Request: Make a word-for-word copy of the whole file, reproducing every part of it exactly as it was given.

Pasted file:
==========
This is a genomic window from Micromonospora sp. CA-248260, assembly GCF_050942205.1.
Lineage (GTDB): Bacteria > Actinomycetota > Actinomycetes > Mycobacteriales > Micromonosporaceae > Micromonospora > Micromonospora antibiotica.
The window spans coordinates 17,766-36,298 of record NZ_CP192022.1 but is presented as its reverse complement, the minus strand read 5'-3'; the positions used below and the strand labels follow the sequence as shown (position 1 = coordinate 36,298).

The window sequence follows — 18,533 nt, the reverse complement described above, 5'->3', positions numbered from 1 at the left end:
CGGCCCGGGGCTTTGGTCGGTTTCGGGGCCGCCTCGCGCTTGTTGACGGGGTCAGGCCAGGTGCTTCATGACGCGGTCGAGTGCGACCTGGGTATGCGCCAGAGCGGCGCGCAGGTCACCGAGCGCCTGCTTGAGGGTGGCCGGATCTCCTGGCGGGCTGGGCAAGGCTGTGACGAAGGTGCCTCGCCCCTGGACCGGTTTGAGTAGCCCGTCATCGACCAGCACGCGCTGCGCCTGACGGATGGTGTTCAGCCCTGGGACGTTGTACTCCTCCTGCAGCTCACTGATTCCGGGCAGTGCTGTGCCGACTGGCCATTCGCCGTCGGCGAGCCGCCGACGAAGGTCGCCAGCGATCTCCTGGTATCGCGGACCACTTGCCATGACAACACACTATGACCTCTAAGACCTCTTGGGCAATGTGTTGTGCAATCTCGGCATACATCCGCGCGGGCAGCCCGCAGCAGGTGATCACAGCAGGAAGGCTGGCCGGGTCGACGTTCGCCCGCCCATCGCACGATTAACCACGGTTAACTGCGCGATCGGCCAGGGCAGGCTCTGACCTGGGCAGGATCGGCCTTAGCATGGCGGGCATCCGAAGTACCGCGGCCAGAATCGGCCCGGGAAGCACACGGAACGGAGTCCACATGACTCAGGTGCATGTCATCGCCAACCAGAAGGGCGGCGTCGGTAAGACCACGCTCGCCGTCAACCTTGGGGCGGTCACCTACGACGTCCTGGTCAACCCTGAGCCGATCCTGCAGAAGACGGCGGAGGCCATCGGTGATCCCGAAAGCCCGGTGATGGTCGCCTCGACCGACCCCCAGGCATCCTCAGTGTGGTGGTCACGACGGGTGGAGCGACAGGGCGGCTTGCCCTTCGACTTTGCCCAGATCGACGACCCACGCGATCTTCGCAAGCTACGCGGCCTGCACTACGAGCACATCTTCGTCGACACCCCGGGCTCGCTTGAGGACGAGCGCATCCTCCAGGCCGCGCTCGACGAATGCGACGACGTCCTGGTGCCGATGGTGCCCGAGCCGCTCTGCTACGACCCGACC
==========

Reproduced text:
This is a genomic window from Micromonospora sp. CA-248260, assembly GCF_050942205.1.
Lineage (GTDB): Bacteria > Actinomycetota > Actinomycetes > Mycobacteriales > Micromonosporaceae > Micromonospora > Micromonospora antibiotica.
The window spans coordinates 17,766-36,298 of record NZ_CP192022.1 but is presented as its reverse complement, the minus strand read 5'-3'; the positions used below and the strand labels follow the sequence as shown (position 1 = coordinate 36,298).

The window sequence follows — 18,533 nt, the reverse complement described above, 5'->3', positions numbered from 1 at the left end:
CGGCCCGGGGCTTTGGTCGGTTTCGGGGCCGCCTCGCGCTTGTTGACGGGGTCAGGCCAGGTGCTTCATGACGCGGTCGAGTGCGACCTGGGTATGCGCCAGAGCGGCGCGCAGGTCACCGAGCGCCTGCTTGAGGGTGGCCGGATCTCCTGGCGGGCTGGGCAAGGCTGTGACGAAGGTGCCTCGCCCCTGGACCGGTTTGAGTAGCCCGTCATCGACCAGCACGCGCTGCGCCTGACGGATGGTGTTCAGCCCTGGGACGTTGTACTCCTCCTGCAGCTCACTGATTCCGGGCAGTGCTGTGCCGACTGGCCATTCGCCGTCGGCGAGCCGCCGACGAAGGTCGCCAGCGATCTCCTGGTATCGCGGACCACTTGCCATGACAACACACTATGACCTCTAAGACCTCTTGGGCAATGTGTTGTGCAATCTCGGCATACATCCGCGCGGGCAGCCCGCAGCAGGTGATCACAGCAGGAAGGCTGGCCGGGTCGACGTTCGCCCGCCCATCGCACGATTAACCACGGTTAACTGCGCGATCGGCCAGGGCAGGCTCTGACCTGGGCAGGATCGGCCTTAGCATGGCGGGCATCCGAAGTACCGCGGCCAGAATCGGCCCGGGAAGCACACGGAACGGAGTCCACATGACTCAGGTGCATGTCATCGCCAACCAGAAGGGCGGCGTCGGTAAGACCACGCTCGCCGTCAACCTTGGGGCGGTCACCTACGACGTCCTGGTCAACCCTGAGCCGATCCTGCAGAAGACGGCGGAGGCCATCGGTGATCCCGAAAGCCCGGTGATGGTCGCCTCGACCGACCCCCAGGCATCCTCAGTGTGGTGGTCACGACGGGTGGAGCGACAGGGCGGCTTGCCCTTCGACTTTGCCCAGATCGACGACCCACGCGATCTTCGCAAGCTACGCGGCCTGCACTACGAGCACATCTTCGTCGACACCCCGGGCTCGCTTGAGGACGAGCGCATCCTCCAGGCCGCGCTCGACGAATGCGACGACGTCCTGGTGCCGATGGTGCCCGAGCCGCTCTGCTACGACCCGACC